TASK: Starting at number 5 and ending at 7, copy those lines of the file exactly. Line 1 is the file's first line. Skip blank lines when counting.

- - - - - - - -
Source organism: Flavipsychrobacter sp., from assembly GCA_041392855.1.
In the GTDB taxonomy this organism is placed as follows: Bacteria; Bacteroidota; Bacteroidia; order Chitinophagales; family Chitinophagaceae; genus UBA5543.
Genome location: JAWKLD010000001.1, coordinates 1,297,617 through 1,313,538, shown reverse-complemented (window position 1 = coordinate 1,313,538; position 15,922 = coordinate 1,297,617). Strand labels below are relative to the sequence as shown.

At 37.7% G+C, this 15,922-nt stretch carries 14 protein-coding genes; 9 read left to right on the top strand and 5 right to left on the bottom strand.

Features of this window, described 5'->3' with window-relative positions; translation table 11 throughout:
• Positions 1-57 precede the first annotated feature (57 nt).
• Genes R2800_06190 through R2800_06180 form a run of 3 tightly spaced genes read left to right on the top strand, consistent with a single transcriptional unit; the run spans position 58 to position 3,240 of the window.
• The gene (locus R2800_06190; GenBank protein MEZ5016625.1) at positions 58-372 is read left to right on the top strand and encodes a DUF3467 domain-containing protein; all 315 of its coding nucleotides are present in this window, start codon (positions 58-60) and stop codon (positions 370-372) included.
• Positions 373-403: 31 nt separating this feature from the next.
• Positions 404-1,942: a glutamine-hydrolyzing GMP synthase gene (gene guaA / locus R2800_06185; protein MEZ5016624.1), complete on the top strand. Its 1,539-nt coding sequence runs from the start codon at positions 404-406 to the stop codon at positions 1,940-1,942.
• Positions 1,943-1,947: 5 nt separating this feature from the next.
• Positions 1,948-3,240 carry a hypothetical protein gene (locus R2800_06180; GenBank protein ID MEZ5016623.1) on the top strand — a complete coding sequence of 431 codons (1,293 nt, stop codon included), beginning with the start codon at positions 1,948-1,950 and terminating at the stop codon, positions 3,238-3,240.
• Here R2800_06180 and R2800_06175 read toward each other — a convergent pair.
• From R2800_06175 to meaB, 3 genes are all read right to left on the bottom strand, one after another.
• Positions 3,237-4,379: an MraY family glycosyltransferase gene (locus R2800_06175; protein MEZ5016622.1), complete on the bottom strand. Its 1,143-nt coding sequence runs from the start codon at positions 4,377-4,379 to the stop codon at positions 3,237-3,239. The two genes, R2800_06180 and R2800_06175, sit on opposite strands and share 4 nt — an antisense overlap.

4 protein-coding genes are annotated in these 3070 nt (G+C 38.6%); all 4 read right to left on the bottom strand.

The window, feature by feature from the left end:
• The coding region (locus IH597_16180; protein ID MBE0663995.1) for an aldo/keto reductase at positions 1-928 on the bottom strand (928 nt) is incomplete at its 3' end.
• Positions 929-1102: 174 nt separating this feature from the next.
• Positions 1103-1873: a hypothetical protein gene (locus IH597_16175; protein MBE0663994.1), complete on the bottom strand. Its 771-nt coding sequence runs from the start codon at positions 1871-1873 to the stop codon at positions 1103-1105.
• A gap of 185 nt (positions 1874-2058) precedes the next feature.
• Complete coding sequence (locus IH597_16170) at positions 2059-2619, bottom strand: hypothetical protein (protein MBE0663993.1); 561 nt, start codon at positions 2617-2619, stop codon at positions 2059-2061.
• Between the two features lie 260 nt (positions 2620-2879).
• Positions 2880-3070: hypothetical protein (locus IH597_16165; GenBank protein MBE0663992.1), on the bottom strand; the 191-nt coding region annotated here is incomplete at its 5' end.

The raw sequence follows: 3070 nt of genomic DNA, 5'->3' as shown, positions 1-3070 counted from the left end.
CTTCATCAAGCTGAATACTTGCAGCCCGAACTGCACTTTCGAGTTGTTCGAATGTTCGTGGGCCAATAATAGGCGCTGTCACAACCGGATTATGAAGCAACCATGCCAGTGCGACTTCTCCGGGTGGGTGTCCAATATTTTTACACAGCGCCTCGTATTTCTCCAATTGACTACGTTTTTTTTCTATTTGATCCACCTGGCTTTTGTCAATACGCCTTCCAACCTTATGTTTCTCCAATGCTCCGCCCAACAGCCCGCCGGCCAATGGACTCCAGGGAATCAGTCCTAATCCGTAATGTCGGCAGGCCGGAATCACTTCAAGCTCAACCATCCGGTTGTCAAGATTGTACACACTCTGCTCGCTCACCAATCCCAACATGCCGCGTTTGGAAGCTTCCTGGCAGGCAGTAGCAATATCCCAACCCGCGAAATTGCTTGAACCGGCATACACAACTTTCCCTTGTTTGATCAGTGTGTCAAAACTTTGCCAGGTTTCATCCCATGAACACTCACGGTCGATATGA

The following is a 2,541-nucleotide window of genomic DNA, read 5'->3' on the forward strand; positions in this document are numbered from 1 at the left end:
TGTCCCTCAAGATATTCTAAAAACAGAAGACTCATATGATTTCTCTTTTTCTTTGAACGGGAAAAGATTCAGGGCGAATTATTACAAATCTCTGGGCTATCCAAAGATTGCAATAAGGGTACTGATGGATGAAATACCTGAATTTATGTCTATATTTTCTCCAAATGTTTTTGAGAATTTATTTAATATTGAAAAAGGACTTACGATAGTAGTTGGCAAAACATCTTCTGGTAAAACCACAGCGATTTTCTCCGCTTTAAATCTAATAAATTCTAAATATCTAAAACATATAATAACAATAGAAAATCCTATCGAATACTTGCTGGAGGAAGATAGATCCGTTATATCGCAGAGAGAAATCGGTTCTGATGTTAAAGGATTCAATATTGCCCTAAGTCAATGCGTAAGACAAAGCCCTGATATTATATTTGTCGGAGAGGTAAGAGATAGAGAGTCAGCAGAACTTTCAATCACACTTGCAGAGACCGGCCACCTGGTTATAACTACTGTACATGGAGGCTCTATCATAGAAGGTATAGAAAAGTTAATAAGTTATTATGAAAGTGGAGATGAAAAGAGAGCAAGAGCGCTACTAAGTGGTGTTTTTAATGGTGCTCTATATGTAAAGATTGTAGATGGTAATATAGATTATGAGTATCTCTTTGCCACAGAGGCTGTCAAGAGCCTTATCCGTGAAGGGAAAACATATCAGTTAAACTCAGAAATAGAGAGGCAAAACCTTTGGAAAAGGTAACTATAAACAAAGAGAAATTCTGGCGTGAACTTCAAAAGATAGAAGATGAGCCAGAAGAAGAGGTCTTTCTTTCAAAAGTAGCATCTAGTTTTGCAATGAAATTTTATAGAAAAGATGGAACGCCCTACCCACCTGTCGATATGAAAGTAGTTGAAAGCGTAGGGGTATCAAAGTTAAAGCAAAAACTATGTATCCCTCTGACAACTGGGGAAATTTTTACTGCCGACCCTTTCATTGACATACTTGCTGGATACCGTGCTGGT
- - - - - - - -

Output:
Features of this window, described 5'->3' with window-relative positions; translation table 11 throughout:
• Positions 1-57 precede the first annotated feature (57 nt).
• Genes R2800_06190 through R2800_06180 form a run of 3 tightly spaced genes read left to right on the top strand, consistent with a single transcriptional unit; the run spans position 58 to position 3,240 of the window.